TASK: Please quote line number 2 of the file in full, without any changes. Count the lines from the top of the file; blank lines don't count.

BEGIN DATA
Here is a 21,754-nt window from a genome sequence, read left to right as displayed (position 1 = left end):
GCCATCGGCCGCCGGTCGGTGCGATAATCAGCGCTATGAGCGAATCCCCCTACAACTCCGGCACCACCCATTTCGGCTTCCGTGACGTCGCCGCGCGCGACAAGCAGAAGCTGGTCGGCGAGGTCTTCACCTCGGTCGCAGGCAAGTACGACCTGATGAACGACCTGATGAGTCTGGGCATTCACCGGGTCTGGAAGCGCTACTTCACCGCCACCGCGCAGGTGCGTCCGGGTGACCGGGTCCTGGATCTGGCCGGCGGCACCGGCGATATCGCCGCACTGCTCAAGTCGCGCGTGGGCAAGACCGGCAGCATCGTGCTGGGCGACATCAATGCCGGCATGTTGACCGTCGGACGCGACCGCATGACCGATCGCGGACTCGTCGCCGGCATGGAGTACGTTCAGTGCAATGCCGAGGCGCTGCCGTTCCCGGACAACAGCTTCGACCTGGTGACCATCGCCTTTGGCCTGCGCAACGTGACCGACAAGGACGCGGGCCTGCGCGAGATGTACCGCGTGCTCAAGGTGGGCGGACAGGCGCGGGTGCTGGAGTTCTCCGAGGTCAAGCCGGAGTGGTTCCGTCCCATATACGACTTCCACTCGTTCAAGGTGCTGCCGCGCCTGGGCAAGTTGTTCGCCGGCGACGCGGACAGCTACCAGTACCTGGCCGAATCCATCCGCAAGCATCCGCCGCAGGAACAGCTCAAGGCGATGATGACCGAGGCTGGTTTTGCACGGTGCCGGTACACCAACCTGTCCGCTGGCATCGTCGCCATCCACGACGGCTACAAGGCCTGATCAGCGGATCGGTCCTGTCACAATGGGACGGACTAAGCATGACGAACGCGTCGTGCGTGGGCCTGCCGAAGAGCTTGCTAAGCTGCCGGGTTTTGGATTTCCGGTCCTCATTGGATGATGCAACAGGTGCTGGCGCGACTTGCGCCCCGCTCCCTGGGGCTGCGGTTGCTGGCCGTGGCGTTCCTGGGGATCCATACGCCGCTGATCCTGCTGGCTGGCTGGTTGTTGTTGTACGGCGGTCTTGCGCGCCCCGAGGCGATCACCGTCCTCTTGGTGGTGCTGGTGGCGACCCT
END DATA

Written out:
GCCATCGGCCGCCGGTCGGTGCGATAATCAGCGCTATGAGCGAATCCCCCTACAACTCCGGCACCACCCATTTCGGCTTCCGTGACGTCGCCGCGCGCGACAAGCAGAAGCTGGTCGGCGAGGTCTTCACCTCGGTCGCAGGCAAGTACGACCTGATGAACGACCTGATGAGTCTGGGCATTCACCGGGTCTGGAAGCGCTACTTCACCGCCACCGCGCAGGTGCGTCCGGGTGACCGGGTCCTGGATCTGGCCGGCGGCACCGGCGATATCGCCGCACTGCTCAAGTCGCGCGTGGGCAAGACCGGCAGCATCGTGCTGGGCGACATCAATGCCGGCATGTTGACCGTCGGACGCGACCGCATGACCGATCGCGGACTCGTCGCCGGCATGGAGTACGTTCAGTGCAATGCCGAGGCGCTGCCGTTCCCGGACAACAGCTTCGACCTGGTGACCATCGCCTTTGGCCTGCGCAACGTGACCGACAAGGACGCGGGCCTGCGCGAGATGTACCGCGTGCTCAAGGTGGGCGGACAGGCGCGGGTGCTGGAGTTCTCCGAGGTCAAGCCGGAGTGGTTCCGTCCCATATACGACTTCCACTCGTTCAAGGTGCTGCCGCGCCTGGGCAAGTTGTTCGCCGGCGACGCGGACAGCTACCAGTACCTGGCCGAATCCATCCGCAAGCATCCGCCGCAGGAACAGCTCAAGGCGATGATGACCGAGGCTGGTTTTGCACGGTGCCGGTACACCAACCTGTCCGCTGGCATCGTCGCCATCCACGACGGCTACAAGGCCTGATCAGCGGATCGGTCCTGTCACAATGGGACGGACTAAGCATGACGAACGCGTCGTGCGTGGGCCTGCCGAAGAGCTTGCTAAGCTGCCGGGTTTTGGATTTCCGGTCCTCATTGGATGATGCAACAGGTGCTGGCGCGACTTGCGCCCCGCTCCCTGGGGCTGCGGTTGCTGGCCGTGGCGTTCCTGGGGATCCATACGCCGCTGATCCTGCTGGCTGGCTGGTTGTTGTTGTACGGCGGTCTTGCGCGCCCCGAGGCGATCACCGTCCTCTTGGTGGTGCTGGTGGCGACCCT